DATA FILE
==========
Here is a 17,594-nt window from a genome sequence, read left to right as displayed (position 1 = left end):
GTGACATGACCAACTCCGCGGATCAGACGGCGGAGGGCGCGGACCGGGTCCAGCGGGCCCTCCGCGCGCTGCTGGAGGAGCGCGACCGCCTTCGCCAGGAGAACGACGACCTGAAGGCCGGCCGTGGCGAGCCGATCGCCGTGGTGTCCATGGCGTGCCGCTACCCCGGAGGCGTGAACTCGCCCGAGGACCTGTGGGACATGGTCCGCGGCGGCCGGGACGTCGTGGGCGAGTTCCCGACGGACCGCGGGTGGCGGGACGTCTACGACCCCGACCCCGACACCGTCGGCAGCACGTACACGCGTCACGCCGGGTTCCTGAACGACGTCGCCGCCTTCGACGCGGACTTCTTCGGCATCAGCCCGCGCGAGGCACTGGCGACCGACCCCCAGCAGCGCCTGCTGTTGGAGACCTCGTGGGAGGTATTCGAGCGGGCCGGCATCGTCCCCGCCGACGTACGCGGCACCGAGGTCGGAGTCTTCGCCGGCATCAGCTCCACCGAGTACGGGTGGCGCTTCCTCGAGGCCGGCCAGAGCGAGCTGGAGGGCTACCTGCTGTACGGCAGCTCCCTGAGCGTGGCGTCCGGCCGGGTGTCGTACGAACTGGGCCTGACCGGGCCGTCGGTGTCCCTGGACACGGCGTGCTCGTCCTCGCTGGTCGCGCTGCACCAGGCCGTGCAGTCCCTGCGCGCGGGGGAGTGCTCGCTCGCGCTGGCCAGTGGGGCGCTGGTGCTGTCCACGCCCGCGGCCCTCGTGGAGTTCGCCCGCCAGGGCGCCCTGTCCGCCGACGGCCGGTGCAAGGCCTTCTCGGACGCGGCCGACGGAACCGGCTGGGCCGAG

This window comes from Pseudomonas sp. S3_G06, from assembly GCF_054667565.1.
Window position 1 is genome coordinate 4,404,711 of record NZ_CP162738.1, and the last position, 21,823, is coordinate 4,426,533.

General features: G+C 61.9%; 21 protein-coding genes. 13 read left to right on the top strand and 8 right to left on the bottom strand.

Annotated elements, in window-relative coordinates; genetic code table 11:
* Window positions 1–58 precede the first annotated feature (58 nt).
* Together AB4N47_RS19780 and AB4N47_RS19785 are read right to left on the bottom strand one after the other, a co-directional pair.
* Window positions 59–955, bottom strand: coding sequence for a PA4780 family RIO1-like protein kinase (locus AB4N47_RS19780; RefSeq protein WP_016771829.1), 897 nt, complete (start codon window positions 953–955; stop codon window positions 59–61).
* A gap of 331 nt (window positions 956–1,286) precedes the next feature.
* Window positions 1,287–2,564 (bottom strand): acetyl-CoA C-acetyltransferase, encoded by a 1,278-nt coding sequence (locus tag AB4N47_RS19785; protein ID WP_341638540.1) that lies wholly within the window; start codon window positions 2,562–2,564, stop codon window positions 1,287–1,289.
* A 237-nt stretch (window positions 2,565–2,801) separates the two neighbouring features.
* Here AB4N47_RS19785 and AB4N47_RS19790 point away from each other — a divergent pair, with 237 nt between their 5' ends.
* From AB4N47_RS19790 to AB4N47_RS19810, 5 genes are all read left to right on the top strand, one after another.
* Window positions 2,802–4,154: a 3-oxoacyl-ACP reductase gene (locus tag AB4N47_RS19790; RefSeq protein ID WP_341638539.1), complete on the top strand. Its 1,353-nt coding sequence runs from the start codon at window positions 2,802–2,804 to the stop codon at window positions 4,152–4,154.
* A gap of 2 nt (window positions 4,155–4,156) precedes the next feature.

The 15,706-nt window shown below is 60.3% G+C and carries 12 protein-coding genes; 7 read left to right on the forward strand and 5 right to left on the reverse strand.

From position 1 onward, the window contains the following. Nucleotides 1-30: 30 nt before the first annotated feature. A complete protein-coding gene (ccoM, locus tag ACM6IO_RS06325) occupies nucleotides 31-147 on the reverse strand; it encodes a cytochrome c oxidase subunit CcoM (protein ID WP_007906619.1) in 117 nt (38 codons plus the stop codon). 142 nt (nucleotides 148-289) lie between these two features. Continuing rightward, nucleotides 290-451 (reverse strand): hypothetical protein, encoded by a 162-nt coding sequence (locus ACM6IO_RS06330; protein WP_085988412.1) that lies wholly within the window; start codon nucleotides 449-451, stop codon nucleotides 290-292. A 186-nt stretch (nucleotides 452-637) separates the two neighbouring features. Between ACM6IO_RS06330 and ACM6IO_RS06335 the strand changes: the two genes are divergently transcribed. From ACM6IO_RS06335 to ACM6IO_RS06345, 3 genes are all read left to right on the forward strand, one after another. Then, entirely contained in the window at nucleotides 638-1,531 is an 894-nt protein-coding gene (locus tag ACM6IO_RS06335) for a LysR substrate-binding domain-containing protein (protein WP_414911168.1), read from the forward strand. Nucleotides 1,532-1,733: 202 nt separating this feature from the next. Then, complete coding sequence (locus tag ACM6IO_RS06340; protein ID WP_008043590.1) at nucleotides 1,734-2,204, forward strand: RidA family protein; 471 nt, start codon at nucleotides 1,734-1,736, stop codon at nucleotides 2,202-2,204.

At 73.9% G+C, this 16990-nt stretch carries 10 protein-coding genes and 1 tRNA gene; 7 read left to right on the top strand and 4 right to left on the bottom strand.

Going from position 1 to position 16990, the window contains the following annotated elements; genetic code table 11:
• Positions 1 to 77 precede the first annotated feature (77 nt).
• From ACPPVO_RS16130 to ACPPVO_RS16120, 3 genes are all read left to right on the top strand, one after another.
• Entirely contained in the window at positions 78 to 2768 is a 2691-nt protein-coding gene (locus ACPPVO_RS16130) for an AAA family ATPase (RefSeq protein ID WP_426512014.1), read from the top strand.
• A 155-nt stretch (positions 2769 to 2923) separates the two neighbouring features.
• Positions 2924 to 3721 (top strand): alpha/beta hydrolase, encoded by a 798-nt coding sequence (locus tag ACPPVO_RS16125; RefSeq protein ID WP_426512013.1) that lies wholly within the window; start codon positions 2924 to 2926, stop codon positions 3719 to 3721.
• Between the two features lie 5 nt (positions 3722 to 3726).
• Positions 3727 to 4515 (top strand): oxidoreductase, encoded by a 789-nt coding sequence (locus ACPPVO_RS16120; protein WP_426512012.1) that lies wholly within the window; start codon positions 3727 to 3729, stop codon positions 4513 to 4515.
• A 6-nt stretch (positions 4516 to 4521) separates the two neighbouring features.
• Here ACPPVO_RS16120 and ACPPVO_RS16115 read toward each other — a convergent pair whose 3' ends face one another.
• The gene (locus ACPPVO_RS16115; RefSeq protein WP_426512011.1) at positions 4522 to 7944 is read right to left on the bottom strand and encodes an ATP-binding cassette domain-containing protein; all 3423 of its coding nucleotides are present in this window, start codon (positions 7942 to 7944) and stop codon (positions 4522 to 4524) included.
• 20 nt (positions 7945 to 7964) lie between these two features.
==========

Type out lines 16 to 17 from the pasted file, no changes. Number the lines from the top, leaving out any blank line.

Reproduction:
* A gap of 2 nt (window positions 4,155–4,156) precedes the next feature.

The 15,706-nt window shown below is 60.3% G+C and carries 12 protein-coding genes; 7 read left to right on the forward strand and 5 right to left on the reverse strand.